The Associated Press/The Huffington Post

WASHINGTON (AP) -- Vice President Joe Biden on Wednesday heard personal stories of gun violence from representatives of victims groups and gun-safety organizations as he drafts the Obama administration's response to the shooting at a Connecticut elementary school. He pledged that action would be taken.

"I want to make it clear that we are not going to get caught up in the notion (that) unless we can do everything we're going to do nothing," Biden said. "It's critically important (that) we act."

The meeting was part of a series Biden is holding this week to build consensus around proposals to curb gun violence after the Dec. 14 shooting in Newtown, Conn. Twenty school children were killed.

The Huffington Post has obtained additional details about the meeting from a White House Pool Report. Biden, according to the report, explained that "the president IS going to act." The White House has determined that "executive action can be taken," stated the Vice President. The specifics of that action have not yet been settled.

Biden meets Thursday with the National Rifle Association and other gun-owner groups. Meetings with representatives of the video-game and entertainment industries also are planned.

President Barack Obama wants Biden to deliver policy proposals by the end of the month. Obama has vowed to move swiftly on the package, which is expected to include legislative proposals and executive action.

Participants in Wednesday's meeting with Biden included the Brady Campaign to End Gun Violence and groups from Arizona, Illinois and Wisconsin, states with spates of gun violence that garnered national attention, including the shooting in Arizona of then-Rep. Gabrielle Giffords. Also present were two survivors of the 2007 shooting at Virginia Tech that killed 32 people, as well as a stepfather of a victim of last July's massacre at a movie theater in Aurora, Colo., in which a dozen people were slain. Attorney General Eric Holder also attended.

But as the shock and sorrow over the Newtown, Conn., shooting fades, the tough fight facing the White House and gun-control backers is growing clearer. Gun-rights advocates, including the powerful NRA, are digging in against tighter gun restrictions, conservative groups are launching pro-gun initiatives and the Senate's top Republican has warned it could be spring before Congress begins considering any gun legislation.

"The biggest problem we have at the moment is spending and debt," Senate Minority Leader Mitch McConnell of Kentucky said this week. "That's going to dominate the Congress between now and the end of March. None of these issues will have the kind of priority as spending and debt over the next two or three months."

The killing of 6- and 7-year-olds at Newtown's Sandy Hook Elementary School appeared to stir a deep reaction from the White House and Capitol Hill. Obama pushed gun control to the top of his domestic agenda for the first time and pledged to put the full weight of his presidency behind the issue. Some Republican and conservative lawmakers with strong gun-rights records also took the extraordinary step of calling for a discussion on new measures.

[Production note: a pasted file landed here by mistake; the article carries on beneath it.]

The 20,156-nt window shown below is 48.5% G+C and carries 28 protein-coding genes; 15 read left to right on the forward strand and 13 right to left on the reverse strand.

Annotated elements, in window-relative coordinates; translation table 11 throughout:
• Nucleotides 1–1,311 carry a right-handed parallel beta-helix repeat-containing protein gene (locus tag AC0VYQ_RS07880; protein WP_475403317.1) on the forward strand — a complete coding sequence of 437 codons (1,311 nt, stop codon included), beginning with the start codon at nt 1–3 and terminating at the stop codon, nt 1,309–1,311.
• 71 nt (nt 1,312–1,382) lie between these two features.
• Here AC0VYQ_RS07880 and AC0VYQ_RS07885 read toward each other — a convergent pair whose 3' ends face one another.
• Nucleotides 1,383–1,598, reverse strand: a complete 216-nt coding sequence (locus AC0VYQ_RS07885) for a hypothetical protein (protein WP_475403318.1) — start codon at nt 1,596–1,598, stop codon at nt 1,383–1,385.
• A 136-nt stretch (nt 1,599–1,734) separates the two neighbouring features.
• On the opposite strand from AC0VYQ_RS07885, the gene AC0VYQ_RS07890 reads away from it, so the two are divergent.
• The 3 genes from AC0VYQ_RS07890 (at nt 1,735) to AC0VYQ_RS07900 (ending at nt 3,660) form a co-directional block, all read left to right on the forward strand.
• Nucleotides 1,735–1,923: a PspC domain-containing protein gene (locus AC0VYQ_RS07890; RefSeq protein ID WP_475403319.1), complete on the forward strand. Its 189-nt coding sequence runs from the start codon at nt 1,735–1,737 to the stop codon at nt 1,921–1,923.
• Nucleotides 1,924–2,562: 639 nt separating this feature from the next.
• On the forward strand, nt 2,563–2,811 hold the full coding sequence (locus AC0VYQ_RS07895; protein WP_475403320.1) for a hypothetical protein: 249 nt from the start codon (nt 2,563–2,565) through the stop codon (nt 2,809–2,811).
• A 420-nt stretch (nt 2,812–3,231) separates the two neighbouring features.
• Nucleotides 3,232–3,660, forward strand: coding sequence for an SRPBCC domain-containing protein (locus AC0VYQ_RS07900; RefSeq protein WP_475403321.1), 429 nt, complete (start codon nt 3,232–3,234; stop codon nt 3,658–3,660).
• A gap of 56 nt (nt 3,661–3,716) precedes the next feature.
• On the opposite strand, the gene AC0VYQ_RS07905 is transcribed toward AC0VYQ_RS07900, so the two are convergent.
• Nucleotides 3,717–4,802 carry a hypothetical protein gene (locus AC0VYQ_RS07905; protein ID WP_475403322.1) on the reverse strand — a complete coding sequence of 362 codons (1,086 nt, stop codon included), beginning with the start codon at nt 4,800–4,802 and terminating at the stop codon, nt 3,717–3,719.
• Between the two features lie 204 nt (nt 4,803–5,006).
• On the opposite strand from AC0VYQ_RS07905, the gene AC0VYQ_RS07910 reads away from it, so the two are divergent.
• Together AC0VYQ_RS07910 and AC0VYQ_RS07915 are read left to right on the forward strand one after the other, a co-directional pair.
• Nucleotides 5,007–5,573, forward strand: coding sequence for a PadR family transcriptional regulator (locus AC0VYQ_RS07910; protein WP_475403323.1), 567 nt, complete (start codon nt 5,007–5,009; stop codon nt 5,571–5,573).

But other gun-rights advocates have shown less flexibility. The NRA has rejected stricter gun legislation and suggested instead that the government put armed guards in every U.S. school as a way to curb violence. A coalition of conservative groups is also organizing a "Gun Appreciation Day" to coincide with Obama's inauguration this month.

The president hopes to announce his administration's next steps to tackle gun violence shortly after he is sworn in for a second term on Jan. 21.

Obama wants Congress to reinstate a ban on military-style assault weapons, close loopholes that allow gun buyers to skirt background checks and restrict high-capacity magazines. Other recommendations to the Biden group include making gun-trafficking a felony, getting the Justice Department to prosecute people caught lying on gun background-check forms and ordering federal agencies to send data to the National Gun Background Check Database.

Some of those steps could be taken through executive action, without the approval of Congress. White House officials say Obama will not finalize any actions until receiving Biden's recommendations.

Gun-rights lawmakers and outside groups have insisted that any policy response also include an examination of mental health policies and the impact of violent movies and video games. To those people, the White House has pledged a comprehensive response.

"It is not a problem that can be solved by any specific action or single action that the government might take," said White House spokesman Jay Carney said. "It's a problem that encompasses issues of mental health, of education, as well as access to guns."

In addition to Biden's meetings this week, Education Secretary Arne Duncan will meet with parent and teacher groups, and Health and Human Services Secretary Kathleen Sebelius will meet with mental health and disability advocates.

The White House said other meetings are also scheduled with community organizations, business owners and religious leaders.

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Associated Press writer Darlene Superville contributed to this report.

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Follow Julie Pace at http://twitter.com/jpaceDC

Also on HuffPost: